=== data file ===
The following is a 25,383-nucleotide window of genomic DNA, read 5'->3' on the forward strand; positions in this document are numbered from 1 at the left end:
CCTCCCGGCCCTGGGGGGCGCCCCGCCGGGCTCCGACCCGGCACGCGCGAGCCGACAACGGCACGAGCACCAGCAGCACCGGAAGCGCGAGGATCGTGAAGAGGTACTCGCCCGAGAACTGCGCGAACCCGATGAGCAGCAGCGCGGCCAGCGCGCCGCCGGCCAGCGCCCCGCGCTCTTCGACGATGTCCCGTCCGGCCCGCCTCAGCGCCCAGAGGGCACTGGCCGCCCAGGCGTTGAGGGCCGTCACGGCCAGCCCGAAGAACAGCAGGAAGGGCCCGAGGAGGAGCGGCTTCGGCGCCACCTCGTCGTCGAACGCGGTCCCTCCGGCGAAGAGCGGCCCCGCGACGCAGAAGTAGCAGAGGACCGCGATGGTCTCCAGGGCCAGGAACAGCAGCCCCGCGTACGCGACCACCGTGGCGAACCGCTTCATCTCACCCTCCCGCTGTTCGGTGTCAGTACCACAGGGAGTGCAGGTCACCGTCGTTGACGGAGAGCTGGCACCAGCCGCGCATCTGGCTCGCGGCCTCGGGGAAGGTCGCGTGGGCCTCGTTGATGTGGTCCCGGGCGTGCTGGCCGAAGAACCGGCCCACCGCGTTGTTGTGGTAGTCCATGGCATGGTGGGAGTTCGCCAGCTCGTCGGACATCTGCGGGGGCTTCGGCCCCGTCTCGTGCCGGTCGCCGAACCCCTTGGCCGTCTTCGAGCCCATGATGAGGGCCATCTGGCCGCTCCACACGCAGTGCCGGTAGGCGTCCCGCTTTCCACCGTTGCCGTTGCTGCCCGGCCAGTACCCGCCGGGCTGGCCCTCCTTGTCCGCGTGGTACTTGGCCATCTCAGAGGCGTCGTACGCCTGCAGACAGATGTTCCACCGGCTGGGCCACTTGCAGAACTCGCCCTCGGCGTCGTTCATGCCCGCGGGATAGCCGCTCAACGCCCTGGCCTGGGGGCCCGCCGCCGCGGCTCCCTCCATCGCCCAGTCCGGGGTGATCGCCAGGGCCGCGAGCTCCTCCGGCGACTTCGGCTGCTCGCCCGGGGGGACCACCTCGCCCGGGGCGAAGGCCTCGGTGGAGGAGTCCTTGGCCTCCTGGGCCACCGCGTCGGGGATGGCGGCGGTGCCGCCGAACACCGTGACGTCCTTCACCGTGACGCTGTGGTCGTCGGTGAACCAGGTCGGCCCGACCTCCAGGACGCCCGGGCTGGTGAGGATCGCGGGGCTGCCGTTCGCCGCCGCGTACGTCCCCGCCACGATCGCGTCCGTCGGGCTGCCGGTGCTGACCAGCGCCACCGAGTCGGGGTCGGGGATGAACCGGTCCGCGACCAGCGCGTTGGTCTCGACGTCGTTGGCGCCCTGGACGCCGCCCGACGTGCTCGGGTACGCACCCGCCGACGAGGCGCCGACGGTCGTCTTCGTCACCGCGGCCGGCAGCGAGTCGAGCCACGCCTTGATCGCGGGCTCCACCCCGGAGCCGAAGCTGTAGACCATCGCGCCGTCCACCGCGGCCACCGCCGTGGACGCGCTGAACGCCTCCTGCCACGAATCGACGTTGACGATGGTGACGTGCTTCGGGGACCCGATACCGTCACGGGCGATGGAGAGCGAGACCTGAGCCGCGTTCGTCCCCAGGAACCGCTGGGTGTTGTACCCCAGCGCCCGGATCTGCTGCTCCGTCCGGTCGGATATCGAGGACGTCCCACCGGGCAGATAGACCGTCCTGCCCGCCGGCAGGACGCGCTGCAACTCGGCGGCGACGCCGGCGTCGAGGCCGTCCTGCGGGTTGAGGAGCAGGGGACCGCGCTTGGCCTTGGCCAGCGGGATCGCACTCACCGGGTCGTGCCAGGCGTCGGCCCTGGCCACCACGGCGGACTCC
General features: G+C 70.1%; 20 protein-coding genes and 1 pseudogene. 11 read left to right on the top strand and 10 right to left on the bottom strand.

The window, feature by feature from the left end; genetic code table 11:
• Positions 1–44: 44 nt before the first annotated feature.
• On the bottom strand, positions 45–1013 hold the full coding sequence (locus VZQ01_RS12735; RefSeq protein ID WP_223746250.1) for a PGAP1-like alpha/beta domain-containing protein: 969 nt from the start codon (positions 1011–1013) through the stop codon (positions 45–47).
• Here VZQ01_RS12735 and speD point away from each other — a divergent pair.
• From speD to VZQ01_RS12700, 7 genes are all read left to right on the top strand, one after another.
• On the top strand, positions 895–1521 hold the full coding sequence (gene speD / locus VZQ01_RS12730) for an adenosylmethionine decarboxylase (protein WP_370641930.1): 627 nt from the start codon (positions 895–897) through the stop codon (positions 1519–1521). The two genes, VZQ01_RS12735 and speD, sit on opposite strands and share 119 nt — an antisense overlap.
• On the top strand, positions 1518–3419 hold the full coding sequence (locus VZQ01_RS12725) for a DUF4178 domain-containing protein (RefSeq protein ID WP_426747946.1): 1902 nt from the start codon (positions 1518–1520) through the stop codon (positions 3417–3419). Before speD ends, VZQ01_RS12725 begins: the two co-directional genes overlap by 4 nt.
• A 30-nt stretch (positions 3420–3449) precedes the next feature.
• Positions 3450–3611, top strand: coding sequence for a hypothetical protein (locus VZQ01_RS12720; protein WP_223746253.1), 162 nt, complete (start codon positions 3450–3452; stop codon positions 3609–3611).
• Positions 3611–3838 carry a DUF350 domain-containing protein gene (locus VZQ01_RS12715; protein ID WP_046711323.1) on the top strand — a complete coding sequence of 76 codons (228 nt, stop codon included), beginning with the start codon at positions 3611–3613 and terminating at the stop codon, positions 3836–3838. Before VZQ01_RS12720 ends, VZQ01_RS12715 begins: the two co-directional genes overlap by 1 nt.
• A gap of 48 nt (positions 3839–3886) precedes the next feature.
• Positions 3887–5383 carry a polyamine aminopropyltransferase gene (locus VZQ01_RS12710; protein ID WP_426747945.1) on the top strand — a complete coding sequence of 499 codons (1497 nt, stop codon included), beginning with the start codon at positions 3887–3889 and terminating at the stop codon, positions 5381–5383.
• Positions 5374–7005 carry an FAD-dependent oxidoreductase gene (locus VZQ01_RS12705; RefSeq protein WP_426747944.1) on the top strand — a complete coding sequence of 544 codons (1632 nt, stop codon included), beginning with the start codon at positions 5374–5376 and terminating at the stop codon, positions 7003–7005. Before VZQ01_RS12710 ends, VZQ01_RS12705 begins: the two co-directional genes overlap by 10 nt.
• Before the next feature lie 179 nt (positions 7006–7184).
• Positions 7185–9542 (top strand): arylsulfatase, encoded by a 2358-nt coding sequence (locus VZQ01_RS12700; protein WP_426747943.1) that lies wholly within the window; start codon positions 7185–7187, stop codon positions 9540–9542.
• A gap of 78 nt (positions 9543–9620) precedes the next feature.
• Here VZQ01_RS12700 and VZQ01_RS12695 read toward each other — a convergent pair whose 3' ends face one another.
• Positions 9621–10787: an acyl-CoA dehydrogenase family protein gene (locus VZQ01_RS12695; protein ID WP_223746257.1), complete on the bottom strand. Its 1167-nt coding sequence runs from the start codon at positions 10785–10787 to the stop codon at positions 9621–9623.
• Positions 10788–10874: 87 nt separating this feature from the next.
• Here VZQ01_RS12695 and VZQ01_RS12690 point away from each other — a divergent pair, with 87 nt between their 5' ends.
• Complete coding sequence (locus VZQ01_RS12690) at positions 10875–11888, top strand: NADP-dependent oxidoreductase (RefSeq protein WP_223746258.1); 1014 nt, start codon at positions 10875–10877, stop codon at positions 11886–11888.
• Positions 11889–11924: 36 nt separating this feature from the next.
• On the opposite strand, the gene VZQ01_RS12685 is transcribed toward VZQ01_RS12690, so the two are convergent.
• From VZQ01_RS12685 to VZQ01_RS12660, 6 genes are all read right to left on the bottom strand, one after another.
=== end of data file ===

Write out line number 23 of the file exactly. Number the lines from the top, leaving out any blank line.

• Here VZQ01_RS12695 and VZQ01_RS12690 point away from each other — a divergent pair, with 87 nt between their 5' ends.